As Iran picks a president, 2 voters, very different views

All eyes in Iran's presidential vote on Friday were on the two clerics leading the race: incumbent moderate President Hassan Rouhani and his hard-line challenger, Ebrahim Raisi.

Rouhani ran on his record of pressing for greater personal freedoms at home and openness to the outside world, particularly his administration's completion of the landmark 2015 nuclear deal that won Iran relief from sanctions in exchange for curbs on its nuclear program.

Raisi struck a populist tone, railing against corruption while promising to fix Iran's lumbering economy and boost welfare payments to the poor. He accepts the nuclear deal, which hard-liners initially opposed, but his opponents fear a Raisi win could bring a renewed crackdown on civil liberties and a more hostile stance against the West.

The Associated Press spent time with two young Iranians, both 32-year-old parents living in Tehran's less-affluent outskirts who support opposing candidates, to understand what matters to them.

Here's what they had to say:


Fatemeh Ghasemi has been using the regular chats that she hosts for local women on religion and politics to encourage neighbors to get out and vote.

Several women draped conservatively in black chadors sat on an intricate carpet this week as they listened attentively to the stay-at-home mother of three make her case to vote Raisi.

She sees the hard-line cleric's values as more in tune with those of the 1979 Islamic Revolution that ushered in Iran's current governing system. They are values, as she puts it, like "freedom, defending the oppressed, fighting against world arrogance" that other candidates pay little heed to.

Gazing down from a framed portrait in the center of the room was Iran's supreme leader, Ayatollah Ali Khamenei, the country's most powerful man, who has the final say on all matters of state. Raisi campaign posters were taped to several walls.

"We have not seen the impact of the nuclear deal on our dining tables at all. This deal has only tainted our national dignity and honor," she said.

It's a common complaint among Iranians who are yet to see hoped-for economic benefits that were supposed to follow relief from sanctions.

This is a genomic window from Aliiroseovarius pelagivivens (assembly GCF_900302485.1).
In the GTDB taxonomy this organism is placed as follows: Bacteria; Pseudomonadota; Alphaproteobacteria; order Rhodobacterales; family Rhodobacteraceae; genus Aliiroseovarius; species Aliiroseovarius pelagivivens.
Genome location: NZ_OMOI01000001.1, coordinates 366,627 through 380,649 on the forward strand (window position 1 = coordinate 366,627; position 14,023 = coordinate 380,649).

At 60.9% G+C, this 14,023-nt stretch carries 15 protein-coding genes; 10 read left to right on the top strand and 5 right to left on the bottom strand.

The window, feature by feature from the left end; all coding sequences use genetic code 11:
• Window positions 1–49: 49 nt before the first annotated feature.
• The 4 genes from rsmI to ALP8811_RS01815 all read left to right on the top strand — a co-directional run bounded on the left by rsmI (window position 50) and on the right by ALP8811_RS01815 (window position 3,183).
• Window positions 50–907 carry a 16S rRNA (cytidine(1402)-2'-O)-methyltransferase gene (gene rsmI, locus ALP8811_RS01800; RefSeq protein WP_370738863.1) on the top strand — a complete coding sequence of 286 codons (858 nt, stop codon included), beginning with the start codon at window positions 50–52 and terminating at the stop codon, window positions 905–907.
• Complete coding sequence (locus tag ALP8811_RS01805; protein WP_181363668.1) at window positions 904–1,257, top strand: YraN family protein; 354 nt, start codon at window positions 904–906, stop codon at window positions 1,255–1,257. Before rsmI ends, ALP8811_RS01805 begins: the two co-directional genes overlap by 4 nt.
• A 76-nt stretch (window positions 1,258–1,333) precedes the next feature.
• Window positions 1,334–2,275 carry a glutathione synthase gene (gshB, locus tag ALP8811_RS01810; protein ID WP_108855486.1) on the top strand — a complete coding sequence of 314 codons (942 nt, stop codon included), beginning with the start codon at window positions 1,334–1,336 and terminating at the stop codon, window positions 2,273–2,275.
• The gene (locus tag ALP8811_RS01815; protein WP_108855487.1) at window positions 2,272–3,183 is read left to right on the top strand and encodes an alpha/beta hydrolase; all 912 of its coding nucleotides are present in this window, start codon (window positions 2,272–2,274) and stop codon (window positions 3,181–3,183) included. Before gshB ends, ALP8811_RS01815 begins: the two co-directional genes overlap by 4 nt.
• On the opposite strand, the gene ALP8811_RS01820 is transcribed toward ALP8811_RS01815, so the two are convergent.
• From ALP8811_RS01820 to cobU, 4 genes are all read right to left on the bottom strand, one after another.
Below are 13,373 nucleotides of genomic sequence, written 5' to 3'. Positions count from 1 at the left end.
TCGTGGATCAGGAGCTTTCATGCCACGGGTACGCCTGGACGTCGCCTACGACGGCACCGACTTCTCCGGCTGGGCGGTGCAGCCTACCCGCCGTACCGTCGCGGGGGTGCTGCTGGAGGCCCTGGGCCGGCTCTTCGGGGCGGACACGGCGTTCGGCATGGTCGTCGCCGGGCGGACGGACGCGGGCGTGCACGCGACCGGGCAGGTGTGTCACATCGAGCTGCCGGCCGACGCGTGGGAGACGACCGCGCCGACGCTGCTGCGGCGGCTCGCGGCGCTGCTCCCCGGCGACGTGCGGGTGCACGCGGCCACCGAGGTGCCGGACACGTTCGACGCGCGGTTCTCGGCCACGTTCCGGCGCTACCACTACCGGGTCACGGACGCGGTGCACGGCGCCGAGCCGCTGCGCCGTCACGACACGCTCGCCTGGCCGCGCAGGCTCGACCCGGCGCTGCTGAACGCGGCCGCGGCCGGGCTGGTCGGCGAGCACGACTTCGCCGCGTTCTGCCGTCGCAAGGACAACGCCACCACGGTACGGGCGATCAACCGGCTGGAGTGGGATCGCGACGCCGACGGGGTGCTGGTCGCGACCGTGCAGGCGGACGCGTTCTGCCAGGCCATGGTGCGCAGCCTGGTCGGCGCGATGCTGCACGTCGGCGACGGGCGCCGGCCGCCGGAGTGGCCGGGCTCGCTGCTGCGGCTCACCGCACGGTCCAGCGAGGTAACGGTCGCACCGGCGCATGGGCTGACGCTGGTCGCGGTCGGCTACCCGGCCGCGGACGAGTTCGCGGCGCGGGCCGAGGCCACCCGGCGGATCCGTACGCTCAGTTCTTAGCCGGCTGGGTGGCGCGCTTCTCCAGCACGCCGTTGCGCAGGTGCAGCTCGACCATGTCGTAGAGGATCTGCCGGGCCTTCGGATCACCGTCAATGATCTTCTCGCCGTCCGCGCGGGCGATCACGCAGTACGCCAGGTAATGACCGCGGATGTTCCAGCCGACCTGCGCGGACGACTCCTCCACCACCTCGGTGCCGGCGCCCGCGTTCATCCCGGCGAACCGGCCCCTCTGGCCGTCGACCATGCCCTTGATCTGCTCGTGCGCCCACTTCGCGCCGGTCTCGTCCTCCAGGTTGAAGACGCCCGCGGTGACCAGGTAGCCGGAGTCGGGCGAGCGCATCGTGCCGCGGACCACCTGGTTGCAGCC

Shopping for necessities used to be much easier before Rouhani came to office, Ghasemi said. Now she and her husband, a government employee, feel they have to scrimp and be more careful about what they buy.

"Before, we would go to a grocery store and pick up just anything we saw and come out of the store with full shopping bags," she said. "Now we have to make a shopping list and make the list shorter every day."

She believes a Raisi victory would give Iran a chance to revive domestic industrial production and create much-needed jobs for young people, nearly a third of whom can't find work. That in turn would help address social problems like drug addiction and homelessness, she said.

"What other candidates mean by freedom in their slogans is the Western-style freedom (that) has nothing to do with Islamic teaching," she said. "Rouhani's policies over the past four years have endangered our Islamic Revolution."


Mohammad Nabizadeh considers himself fortunate by Iranian standards.

He has a decent job working as a software developer, a sought-after position that pays well. He sports a shiny Apple Macbook and makes over $1,800 in a good month. It's enough so that he doesn't need to worry about money, but too little to put much into savings.

He and his wife, Raghad, didn't see much point in voting when they were younger and often boycotted elections. But they're making sure to take part this year and getting their friends and relatives to get out and vote, too.

They fear a return to the days when hard-liner Mahmoud Ahmadinejad was in power and Iran was shunned as a pariah by much of the world.

"We don't want that image from Iran ... to be shown again," Nabizadeh said.

Before Rouhani's election four years ago, Iran felt like a country that had been attacked and left in ruins, and it was left to the new president to rebuild, he said. He believes there is still a lot of work to be done.

Nabizadeh in particular hopes Iran can be less cut off from the rest of the world. And he worries about what his 2-1/2 year old son, Shahab, a curly haired cutie who plays the Subway Surfers video game on his dad's smartphone, will be taught once he goes to school.

"It is important that our country becomes part of the global village. We shouldn't put up walls around us," he said. "For me, it's important that my civil rights are respected."

Nabizadeh is realistic that one election cannot change everything. He speaks about "gradual changes with small steps."

He would prefer to vote for the sort of presidential candidate who would never make it through Iran's strict and clerically overseen vetting process, which excludes those calling for radical change, along with women and many reformists. But he sees Rouhani as the best choice available.

"If any other candidate than Rouhani takes power, we will be destroyed," he said.

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